2 Global Sunspot Structure Revisited

One of the elementary problems for sunspot models is our ignorance on the sub-photospheric morphology. We have no means to directly observe the sub-photospheric structure of sunspots. The photons that reach us originate in the photosphere, which is the transition layer between the convectively unstable interior and the convectively stable atmosphere. Knowledge about the sub-photospheric structure is expected from local helioseismology. However, current inversions techniques do not yet allow to probe the internal sunspot structure with sufficient confidence (Gizon et al., 2009Jump To The Next Citation Point; Moradi et al., 2010Jump To The Next Citation Point). Therefore, attempts to model sunspots rely on theoretical expectations and numerical simulation of magnetohydrodynamics. Any model can only be tested by comparing the (photospheric) surface signatures with observations. The fundamental observational requirement of a sunspot model is that sunspots are manifested on large spatial scales and are dynamically stable.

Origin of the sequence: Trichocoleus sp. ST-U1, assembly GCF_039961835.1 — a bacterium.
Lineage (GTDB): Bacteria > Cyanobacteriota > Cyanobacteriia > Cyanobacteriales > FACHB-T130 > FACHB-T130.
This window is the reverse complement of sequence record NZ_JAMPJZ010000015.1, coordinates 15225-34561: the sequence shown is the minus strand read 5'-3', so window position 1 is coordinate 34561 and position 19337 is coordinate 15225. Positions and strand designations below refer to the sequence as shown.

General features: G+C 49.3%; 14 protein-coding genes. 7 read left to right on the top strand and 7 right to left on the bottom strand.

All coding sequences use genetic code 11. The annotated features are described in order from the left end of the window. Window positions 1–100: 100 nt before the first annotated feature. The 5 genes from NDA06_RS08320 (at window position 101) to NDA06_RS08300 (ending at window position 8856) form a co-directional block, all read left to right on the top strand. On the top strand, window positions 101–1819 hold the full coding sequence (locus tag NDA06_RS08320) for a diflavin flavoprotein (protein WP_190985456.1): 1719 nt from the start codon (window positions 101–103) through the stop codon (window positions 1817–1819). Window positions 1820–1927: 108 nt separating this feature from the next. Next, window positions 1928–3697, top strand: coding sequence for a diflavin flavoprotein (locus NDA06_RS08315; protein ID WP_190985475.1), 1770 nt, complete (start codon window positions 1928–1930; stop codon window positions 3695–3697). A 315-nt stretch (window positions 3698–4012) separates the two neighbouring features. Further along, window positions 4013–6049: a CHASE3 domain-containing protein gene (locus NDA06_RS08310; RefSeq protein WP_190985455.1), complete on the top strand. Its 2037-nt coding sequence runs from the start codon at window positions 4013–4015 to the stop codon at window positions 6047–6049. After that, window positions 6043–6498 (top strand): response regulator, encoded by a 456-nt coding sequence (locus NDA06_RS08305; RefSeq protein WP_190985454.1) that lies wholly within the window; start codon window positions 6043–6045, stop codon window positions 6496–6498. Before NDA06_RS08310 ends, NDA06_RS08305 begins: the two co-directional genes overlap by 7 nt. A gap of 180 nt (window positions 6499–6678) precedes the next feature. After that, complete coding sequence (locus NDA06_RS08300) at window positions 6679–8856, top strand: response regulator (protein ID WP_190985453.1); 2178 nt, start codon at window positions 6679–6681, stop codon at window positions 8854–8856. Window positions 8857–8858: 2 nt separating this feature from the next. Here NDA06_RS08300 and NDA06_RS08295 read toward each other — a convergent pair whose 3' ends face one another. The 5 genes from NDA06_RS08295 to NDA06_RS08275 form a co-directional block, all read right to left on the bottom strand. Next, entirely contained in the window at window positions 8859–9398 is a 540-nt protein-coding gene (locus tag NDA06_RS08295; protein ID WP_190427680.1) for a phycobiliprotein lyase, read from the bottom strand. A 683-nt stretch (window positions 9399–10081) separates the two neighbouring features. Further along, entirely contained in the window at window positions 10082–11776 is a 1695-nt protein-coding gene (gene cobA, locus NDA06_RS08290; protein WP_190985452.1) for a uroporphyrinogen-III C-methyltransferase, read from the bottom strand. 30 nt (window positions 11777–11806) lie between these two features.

2.1 Sunspot time scales
 2.2 Sunspot darkness and energy transport
  2.2.1 Suppressed convection
  2.2.2 Heat flux dilution by funneling
  2.2.3 Modified convection and funneling
  2.2.4 Why there is no bright ring around a funnel-shaped spot
 2.3 Subsurface morphology
 2.4 Stability of monolithic models

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